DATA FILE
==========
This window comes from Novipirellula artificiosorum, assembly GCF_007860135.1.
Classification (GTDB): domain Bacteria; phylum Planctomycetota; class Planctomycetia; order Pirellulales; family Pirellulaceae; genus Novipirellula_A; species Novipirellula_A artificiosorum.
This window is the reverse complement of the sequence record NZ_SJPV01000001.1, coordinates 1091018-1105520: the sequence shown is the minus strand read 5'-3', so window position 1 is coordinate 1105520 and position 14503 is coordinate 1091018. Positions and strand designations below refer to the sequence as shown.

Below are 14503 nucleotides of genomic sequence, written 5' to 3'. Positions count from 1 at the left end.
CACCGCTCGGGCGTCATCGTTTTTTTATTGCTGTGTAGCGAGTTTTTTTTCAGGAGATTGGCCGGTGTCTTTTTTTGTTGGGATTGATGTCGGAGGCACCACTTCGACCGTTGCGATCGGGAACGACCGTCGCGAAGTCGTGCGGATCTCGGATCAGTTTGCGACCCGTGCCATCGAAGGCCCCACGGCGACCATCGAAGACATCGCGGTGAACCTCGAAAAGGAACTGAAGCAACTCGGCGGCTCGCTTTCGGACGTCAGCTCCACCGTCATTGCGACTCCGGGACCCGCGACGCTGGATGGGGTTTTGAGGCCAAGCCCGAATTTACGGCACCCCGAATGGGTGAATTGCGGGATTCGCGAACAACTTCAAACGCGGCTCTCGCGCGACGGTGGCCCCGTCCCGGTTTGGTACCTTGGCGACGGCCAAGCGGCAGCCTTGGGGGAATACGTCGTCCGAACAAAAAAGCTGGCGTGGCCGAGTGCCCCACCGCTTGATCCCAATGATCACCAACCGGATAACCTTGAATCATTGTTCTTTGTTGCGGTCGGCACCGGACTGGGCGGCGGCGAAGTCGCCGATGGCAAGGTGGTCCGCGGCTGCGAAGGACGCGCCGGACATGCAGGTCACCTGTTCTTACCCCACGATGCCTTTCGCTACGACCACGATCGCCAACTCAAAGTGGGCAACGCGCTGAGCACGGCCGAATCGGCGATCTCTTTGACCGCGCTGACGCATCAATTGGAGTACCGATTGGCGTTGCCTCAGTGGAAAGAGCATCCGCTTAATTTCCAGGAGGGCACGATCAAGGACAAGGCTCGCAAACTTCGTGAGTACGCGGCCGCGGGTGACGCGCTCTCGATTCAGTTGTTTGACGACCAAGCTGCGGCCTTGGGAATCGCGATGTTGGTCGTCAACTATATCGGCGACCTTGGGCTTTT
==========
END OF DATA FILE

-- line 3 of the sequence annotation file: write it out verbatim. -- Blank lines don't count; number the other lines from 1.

This window is the reverse complement of the sequence record NZ_SJPV01000001.1, coordinates 1091018-1105520: the sequence shown is the minus strand read 5'-3', so window position 1 is coordinate 1105520 and position 14503 is coordinate 1091018. Positions and strand designations below refer to the sequence as shown.